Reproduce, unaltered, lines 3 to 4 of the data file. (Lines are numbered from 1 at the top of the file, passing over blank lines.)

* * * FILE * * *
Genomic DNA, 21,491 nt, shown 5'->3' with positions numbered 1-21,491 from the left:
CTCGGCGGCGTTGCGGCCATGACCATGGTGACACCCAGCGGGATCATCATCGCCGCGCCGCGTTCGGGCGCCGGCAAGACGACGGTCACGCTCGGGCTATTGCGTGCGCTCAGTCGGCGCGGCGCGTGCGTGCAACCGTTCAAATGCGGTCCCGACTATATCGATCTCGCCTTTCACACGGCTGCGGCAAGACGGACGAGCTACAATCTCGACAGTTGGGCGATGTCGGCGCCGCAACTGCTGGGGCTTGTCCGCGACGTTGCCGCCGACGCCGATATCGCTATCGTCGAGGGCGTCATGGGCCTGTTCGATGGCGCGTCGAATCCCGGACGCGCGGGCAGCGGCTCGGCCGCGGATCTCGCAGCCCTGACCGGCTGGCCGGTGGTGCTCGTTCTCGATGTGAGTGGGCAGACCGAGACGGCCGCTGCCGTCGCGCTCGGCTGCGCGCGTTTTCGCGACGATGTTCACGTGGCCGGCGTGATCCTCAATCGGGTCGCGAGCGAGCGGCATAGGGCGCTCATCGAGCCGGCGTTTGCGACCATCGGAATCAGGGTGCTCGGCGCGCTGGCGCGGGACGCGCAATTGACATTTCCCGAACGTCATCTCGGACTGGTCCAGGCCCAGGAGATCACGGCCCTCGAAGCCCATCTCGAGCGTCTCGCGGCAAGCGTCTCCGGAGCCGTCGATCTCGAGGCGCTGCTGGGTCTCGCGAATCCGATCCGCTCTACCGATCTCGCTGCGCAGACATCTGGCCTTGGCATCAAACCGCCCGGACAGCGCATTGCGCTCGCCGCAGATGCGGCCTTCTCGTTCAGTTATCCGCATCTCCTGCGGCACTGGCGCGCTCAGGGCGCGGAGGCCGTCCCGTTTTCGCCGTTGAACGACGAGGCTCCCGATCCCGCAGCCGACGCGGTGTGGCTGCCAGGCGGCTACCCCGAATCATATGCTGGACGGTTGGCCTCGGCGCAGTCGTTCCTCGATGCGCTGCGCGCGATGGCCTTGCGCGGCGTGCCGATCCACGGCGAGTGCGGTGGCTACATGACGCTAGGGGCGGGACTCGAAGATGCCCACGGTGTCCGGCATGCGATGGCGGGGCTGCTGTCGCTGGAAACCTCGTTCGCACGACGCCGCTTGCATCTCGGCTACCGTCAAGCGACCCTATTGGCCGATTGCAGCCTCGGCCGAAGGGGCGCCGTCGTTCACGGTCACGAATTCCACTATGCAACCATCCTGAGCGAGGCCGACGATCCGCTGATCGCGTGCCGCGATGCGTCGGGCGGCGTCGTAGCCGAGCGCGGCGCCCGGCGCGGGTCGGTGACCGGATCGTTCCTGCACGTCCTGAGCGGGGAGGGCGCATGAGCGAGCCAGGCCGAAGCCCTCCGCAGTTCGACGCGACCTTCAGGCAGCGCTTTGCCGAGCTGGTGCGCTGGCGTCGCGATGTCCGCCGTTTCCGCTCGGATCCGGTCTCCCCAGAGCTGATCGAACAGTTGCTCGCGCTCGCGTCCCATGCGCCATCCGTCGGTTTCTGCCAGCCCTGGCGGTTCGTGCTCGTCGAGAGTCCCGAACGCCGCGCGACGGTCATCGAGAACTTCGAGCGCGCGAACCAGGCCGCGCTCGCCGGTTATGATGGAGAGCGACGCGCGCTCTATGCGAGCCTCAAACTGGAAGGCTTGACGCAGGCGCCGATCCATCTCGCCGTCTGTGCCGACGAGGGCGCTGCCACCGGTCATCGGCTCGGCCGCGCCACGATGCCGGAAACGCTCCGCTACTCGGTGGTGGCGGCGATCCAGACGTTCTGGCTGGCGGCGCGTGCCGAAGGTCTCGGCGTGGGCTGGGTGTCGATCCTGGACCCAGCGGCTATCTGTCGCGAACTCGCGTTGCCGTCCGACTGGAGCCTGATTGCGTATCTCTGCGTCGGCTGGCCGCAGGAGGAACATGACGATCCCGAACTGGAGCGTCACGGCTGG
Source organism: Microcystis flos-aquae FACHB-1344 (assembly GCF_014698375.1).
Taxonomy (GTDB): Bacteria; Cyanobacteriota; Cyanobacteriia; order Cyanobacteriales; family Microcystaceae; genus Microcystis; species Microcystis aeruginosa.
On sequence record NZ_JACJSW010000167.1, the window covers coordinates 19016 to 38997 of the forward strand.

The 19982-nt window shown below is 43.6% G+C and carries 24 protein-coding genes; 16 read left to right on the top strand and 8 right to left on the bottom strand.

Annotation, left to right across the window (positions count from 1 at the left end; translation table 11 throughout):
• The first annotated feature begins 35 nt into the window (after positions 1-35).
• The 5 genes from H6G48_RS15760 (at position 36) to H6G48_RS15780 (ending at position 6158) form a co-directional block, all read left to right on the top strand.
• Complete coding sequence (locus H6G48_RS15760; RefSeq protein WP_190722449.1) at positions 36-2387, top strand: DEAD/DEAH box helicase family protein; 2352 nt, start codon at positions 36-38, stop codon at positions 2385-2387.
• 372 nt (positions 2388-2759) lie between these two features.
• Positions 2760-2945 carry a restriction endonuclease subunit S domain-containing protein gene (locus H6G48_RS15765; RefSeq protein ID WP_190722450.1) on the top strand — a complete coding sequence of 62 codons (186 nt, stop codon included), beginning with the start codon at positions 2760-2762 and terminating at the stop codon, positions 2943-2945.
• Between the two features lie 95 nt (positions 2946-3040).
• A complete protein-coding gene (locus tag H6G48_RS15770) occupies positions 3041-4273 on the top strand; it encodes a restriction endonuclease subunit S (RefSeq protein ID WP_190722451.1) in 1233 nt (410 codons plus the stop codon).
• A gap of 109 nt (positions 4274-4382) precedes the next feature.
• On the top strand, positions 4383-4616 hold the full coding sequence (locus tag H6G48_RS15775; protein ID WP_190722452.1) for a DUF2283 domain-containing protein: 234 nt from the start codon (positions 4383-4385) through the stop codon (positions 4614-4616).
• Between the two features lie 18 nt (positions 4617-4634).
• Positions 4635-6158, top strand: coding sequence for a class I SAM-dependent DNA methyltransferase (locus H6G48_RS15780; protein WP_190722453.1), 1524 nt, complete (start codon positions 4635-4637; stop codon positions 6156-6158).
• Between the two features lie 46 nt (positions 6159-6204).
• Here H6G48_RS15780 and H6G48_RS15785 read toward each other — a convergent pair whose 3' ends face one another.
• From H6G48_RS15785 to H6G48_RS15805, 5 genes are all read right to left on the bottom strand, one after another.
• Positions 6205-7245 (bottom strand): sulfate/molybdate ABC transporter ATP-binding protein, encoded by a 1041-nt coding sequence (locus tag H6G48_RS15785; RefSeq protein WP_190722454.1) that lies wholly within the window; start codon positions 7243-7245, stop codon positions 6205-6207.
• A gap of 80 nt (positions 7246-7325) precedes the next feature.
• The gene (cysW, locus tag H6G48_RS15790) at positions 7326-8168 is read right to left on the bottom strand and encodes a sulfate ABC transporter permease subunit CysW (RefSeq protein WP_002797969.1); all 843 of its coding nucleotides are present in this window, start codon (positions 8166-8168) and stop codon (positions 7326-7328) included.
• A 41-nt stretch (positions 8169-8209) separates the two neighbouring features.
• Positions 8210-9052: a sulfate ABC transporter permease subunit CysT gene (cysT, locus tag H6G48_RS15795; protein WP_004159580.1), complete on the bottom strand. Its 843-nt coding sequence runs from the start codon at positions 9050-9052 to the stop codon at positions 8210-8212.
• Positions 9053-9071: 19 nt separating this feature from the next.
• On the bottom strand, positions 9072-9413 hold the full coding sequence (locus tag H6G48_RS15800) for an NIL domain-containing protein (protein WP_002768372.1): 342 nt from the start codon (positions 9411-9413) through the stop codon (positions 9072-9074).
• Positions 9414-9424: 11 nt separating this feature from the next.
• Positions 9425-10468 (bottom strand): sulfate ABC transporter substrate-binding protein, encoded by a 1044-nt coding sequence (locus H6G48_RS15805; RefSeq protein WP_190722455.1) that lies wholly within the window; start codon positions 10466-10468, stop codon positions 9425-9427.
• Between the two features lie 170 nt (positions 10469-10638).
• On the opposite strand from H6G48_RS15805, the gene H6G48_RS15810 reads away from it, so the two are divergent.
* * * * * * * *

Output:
Source organism: Microcystis flos-aquae FACHB-1344 (assembly GCF_014698375.1).
Taxonomy (GTDB): Bacteria; Cyanobacteriota; Cyanobacteriia; order Cyanobacteriales; family Microcystaceae; genus Microcystis; species Microcystis aeruginosa.